Measuring Our Impact – ISE’s Research Study Shows Positive Impact & Informs Our Steps Forward

Inner Strength has measured our impact empirically since 2015. This year, under a study approved by the Institutional Review Board and School District of Philadelphia’s Office of Research, we have continued to measure the impact of our teen program. The results also help us better understand the factors that improve youth well-being in our current cultural climate and identify ways that the Inner Strength curriculum  can be strengthened even more to better support self-regulation, self-compassion, and five other metrics that are used to assess youth well-being.  As our tagline says, we are working to help students cultivate, “inner strength for outer stability.”

Our research team led by researcher Anna Piacentini Lacher, with the support of our instructors Amelia Mraz and Julie Coopersmith, collected pre- and post- student self-assessments and analyzed the data of the treatment group as compared with a control group. For the most part, the students who received the program in the Spring served as the control group in the Fall, ensuring that everyone who participated was able to benefit from learning mindfulness. Overall, across schools, students showed increases in engagement, optimism, and happiness and gave free-form comments that showed real insight and understanding.

What do these qualities indicate?  Engagement identifies interest in the world; optimism is correlated with tenacity and sense of possibility in the future; and happiness connects to feelings of being loved and supported. This is promising at a time when the long shadow of COVID and the disruption of gun violence is eroding teens’ sense of positivity and enthusiasm, replacing it with fear, withdrawal, and disengagement.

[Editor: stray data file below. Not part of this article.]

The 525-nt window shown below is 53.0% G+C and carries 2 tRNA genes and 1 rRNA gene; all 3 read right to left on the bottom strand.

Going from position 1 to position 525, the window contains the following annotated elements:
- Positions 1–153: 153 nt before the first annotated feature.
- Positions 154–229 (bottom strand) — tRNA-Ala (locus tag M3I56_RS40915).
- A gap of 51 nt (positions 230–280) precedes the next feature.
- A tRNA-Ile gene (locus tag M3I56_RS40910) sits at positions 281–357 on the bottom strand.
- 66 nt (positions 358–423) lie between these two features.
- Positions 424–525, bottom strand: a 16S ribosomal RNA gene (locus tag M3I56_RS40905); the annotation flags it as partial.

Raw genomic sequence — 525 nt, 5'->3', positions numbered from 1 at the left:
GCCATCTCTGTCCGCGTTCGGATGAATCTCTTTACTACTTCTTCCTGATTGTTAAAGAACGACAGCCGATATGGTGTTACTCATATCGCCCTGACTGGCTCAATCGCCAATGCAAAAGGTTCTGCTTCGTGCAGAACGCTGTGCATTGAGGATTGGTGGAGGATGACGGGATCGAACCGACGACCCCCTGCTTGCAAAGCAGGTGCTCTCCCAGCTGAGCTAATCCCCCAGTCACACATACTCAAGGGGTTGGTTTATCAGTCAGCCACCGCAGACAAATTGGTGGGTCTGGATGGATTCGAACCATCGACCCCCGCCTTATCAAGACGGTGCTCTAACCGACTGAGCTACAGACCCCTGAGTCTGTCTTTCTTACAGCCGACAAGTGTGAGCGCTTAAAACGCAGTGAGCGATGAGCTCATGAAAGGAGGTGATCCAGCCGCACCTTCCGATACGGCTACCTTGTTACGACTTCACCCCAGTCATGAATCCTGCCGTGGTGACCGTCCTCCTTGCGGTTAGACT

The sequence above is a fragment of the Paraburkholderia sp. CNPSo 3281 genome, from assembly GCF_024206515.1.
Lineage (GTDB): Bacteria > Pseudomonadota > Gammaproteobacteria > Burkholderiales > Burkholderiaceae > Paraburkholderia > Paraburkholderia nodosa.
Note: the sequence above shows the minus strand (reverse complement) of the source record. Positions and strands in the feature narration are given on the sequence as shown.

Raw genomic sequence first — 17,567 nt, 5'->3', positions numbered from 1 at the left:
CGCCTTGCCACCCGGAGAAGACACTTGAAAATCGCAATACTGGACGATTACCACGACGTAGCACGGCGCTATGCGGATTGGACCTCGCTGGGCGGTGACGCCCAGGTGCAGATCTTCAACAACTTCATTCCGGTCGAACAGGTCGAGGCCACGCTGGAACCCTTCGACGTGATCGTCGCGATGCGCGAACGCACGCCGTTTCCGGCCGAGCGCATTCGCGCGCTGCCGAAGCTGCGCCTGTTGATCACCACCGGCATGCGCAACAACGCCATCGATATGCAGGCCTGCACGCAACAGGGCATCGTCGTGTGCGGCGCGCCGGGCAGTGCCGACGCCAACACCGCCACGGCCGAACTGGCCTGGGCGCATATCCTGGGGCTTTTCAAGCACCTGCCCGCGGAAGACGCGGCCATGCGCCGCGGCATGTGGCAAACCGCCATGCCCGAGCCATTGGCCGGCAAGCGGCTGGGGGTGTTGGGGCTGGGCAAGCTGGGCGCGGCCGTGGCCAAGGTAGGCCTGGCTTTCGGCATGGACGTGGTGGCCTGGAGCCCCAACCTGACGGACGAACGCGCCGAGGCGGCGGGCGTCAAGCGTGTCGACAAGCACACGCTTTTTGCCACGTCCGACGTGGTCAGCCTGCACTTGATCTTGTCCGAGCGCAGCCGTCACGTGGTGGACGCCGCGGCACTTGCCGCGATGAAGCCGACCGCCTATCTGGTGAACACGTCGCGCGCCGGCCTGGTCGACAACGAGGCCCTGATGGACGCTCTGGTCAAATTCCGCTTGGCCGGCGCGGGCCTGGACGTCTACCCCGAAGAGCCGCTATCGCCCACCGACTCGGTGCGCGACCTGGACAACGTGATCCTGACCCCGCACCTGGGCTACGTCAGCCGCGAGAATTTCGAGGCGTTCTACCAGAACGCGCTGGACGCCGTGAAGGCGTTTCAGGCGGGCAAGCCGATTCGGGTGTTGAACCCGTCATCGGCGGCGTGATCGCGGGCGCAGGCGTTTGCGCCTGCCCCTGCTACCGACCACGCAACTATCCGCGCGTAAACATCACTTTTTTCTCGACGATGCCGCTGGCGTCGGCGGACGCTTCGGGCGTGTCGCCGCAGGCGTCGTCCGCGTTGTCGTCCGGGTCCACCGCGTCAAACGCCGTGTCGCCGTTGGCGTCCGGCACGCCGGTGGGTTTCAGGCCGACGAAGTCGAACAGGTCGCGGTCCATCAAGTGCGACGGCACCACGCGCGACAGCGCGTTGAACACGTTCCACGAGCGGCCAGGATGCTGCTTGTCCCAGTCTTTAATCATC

The results speak to the program’s positive impact on Philadelphia adolescents, helping them find more meaning, positivity, and engagement with their experience. Keeping these results in mind, moving forward we will be sure to emphasize these themes in our classrooms, helping students better internalize the reasons why they feel more grounded and positive after the mindfulness program.

We’ll also be putting more emphasis on restorative techniques that communicate high expectations and high support will help youth improve their outlook and their confidence. Restorative techniques include attitudes and practices that emphasize calm, care, open-mindedness, and no shame; welcome circles that set the tone for the year, setting community agreements to abide by; and meeting students where they are.

Our research shows that youth resonate with our mindfulness concepts and with our approach and the care of our instructors. We look forward continuing to care for our youth and find additional ways to unlock their creativity so their loving hearts and bright minds can shine.

Student drawing pictures on a mindful break with Inner Strength staff.

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